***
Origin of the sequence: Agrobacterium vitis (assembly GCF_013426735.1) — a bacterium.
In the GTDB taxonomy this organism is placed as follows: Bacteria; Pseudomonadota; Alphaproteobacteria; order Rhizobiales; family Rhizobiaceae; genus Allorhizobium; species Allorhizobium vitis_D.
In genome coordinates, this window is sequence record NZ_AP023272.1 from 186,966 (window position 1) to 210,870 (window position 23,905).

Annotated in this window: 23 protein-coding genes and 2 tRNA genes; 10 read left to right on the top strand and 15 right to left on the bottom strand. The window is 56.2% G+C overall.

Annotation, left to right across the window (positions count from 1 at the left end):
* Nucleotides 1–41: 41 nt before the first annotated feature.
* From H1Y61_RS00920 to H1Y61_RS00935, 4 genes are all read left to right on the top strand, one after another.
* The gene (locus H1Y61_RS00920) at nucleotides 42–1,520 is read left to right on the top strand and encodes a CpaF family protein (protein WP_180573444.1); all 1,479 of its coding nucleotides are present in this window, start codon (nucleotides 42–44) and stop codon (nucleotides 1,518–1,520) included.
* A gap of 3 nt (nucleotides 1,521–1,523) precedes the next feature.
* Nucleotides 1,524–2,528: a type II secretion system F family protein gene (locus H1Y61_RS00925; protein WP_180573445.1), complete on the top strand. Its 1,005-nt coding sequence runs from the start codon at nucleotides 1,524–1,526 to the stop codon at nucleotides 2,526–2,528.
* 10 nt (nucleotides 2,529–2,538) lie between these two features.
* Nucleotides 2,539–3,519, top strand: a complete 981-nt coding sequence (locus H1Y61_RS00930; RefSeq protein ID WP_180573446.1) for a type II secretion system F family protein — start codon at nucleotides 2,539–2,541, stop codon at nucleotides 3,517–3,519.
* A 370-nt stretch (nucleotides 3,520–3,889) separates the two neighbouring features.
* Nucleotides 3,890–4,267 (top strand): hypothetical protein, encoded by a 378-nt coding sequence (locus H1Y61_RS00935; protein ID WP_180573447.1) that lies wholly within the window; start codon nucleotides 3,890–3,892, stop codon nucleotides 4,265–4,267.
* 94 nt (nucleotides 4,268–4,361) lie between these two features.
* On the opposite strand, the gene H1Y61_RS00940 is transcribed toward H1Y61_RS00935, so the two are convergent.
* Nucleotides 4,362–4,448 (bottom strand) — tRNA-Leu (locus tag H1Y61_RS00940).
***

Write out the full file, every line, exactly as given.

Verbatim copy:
Origin of the sequence: Agrobacterium vitis (assembly GCF_013426735.1) — a bacterium.
In the GTDB taxonomy this organism is placed as follows: Bacteria; Pseudomonadota; Alphaproteobacteria; order Rhizobiales; family Rhizobiaceae; genus Allorhizobium; species Allorhizobium vitis_D.
In genome coordinates, this window is sequence record NZ_AP023272.1 from 186,966 (window position 1) to 210,870 (window position 23,905).

Annotated in this window: 23 protein-coding genes and 2 tRNA genes; 10 read left to right on the top strand and 15 right to left on the bottom strand. The window is 56.2% G+C overall.

Annotation, left to right across the window (positions count from 1 at the left end):
* Nucleotides 1–41: 41 nt before the first annotated feature.
* From H1Y61_RS00920 to H1Y61_RS00935, 4 genes are all read left to right on the top strand, one after another.
* The gene (locus H1Y61_RS00920) at nucleotides 42–1,520 is read left to right on the top strand and encodes a CpaF family protein (protein WP_180573444.1); all 1,479 of its coding nucleotides are present in this window, start codon (nucleotides 42–44) and stop codon (nucleotides 1,518–1,520) included.
* A gap of 3 nt (nucleotides 1,521–1,523) precedes the next feature.
* Nucleotides 1,524–2,528: a type II secretion system F family protein gene (locus H1Y61_RS00925; protein WP_180573445.1), complete on the top strand. Its 1,005-nt coding sequence runs from the start codon at nucleotides 1,524–1,526 to the stop codon at nucleotides 2,526–2,528.
* 10 nt (nucleotides 2,529–2,538) lie between these two features.
* Nucleotides 2,539–3,519, top strand: a complete 981-nt coding sequence (locus H1Y61_RS00930; RefSeq protein ID WP_180573446.1) for a type II secretion system F family protein — start codon at nucleotides 2,539–2,541, stop codon at nucleotides 3,517–3,519.
* A 370-nt stretch (nucleotides 3,520–3,889) separates the two neighbouring features.
* Nucleotides 3,890–4,267 (top strand): hypothetical protein, encoded by a 378-nt coding sequence (locus H1Y61_RS00935; protein ID WP_180573447.1) that lies wholly within the window; start codon nucleotides 3,890–3,892, stop codon nucleotides 4,265–4,267.
* 94 nt (nucleotides 4,268–4,361) lie between these two features.
* On the opposite strand, the gene H1Y61_RS00940 is transcribed toward H1Y61_RS00935, so the two are convergent.
* Nucleotides 4,362–4,448 (bottom strand) — tRNA-Leu (locus tag H1Y61_RS00940).